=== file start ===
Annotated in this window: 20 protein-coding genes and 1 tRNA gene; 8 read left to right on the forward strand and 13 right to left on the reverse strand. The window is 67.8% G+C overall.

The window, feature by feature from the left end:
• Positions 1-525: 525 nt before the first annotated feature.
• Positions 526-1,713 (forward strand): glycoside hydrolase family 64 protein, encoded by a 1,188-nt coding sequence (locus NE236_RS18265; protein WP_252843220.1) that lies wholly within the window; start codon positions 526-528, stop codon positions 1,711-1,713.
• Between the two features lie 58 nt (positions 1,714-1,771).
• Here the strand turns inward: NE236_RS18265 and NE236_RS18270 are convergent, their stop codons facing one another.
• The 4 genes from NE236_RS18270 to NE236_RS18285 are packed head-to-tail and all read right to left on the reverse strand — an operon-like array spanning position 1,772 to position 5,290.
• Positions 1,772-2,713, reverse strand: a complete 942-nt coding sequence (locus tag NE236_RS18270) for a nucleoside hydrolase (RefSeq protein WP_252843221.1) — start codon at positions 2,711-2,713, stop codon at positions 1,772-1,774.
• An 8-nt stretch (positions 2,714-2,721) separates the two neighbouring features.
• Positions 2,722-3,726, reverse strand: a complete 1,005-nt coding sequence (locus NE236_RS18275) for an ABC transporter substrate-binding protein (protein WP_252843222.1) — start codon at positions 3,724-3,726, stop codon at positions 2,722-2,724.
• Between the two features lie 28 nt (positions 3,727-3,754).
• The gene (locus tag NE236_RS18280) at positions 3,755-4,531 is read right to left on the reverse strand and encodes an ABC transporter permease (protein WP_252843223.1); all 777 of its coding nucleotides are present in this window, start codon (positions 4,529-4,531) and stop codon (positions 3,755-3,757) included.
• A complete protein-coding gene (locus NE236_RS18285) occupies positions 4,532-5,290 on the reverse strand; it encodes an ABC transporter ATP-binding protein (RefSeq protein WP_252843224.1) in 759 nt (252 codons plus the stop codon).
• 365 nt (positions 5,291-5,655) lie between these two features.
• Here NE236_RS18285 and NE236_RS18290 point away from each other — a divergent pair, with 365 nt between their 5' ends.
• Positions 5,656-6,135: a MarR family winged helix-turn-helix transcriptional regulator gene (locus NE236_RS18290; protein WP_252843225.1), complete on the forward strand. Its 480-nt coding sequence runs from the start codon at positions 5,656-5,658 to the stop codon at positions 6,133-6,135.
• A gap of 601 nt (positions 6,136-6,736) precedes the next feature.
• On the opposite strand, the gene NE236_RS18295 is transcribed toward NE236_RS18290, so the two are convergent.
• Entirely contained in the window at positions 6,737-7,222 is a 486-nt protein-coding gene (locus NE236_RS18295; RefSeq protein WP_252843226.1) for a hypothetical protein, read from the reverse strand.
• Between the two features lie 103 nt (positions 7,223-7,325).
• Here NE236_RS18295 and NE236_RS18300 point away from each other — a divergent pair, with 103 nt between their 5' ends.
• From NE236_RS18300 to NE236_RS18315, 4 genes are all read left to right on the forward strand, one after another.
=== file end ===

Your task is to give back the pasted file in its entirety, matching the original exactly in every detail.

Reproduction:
Annotated in this window: 20 protein-coding genes and 1 tRNA gene; 8 read left to right on the forward strand and 13 right to left on the reverse strand. The window is 67.8% G+C overall.

The window, feature by feature from the left end:
• Positions 1-525: 525 nt before the first annotated feature.
• Positions 526-1,713 (forward strand): glycoside hydrolase family 64 protein, encoded by a 1,188-nt coding sequence (locus NE236_RS18265; protein WP_252843220.1) that lies wholly within the window; start codon positions 526-528, stop codon positions 1,711-1,713.
• Between the two features lie 58 nt (positions 1,714-1,771).
• Here the strand turns inward: NE236_RS18265 and NE236_RS18270 are convergent, their stop codons facing one another.
• The 4 genes from NE236_RS18270 to NE236_RS18285 are packed head-to-tail and all read right to left on the reverse strand — an operon-like array spanning position 1,772 to position 5,290.
• Positions 1,772-2,713, reverse strand: a complete 942-nt coding sequence (locus tag NE236_RS18270) for a nucleoside hydrolase (RefSeq protein WP_252843221.1) — start codon at positions 2,711-2,713, stop codon at positions 1,772-1,774.
• An 8-nt stretch (positions 2,714-2,721) separates the two neighbouring features.
• Positions 2,722-3,726, reverse strand: a complete 1,005-nt coding sequence (locus NE236_RS18275) for an ABC transporter substrate-binding protein (protein WP_252843222.1) — start codon at positions 3,724-3,726, stop codon at positions 2,722-2,724.
• Between the two features lie 28 nt (positions 3,727-3,754).
• The gene (locus tag NE236_RS18280) at positions 3,755-4,531 is read right to left on the reverse strand and encodes an ABC transporter permease (protein WP_252843223.1); all 777 of its coding nucleotides are present in this window, start codon (positions 4,529-4,531) and stop codon (positions 3,755-3,757) included.
• A complete protein-coding gene (locus NE236_RS18285) occupies positions 4,532-5,290 on the reverse strand; it encodes an ABC transporter ATP-binding protein (RefSeq protein WP_252843224.1) in 759 nt (252 codons plus the stop codon).
• 365 nt (positions 5,291-5,655) lie between these two features.
• Here NE236_RS18285 and NE236_RS18290 point away from each other — a divergent pair, with 365 nt between their 5' ends.
• Positions 5,656-6,135: a MarR family winged helix-turn-helix transcriptional regulator gene (locus NE236_RS18290; protein WP_252843225.1), complete on the forward strand. Its 480-nt coding sequence runs from the start codon at positions 5,656-5,658 to the stop codon at positions 6,133-6,135.
• A gap of 601 nt (positions 6,136-6,736) precedes the next feature.
• On the opposite strand, the gene NE236_RS18295 is transcribed toward NE236_RS18290, so the two are convergent.
• Entirely contained in the window at positions 6,737-7,222 is a 486-nt protein-coding gene (locus NE236_RS18295; RefSeq protein WP_252843226.1) for a hypothetical protein, read from the reverse strand.
• Between the two features lie 103 nt (positions 7,223-7,325).
• Here NE236_RS18295 and NE236_RS18300 point away from each other — a divergent pair, with 103 nt between their 5' ends.
• From NE236_RS18300 to NE236_RS18315, 4 genes are all read left to right on the forward strand, one after another.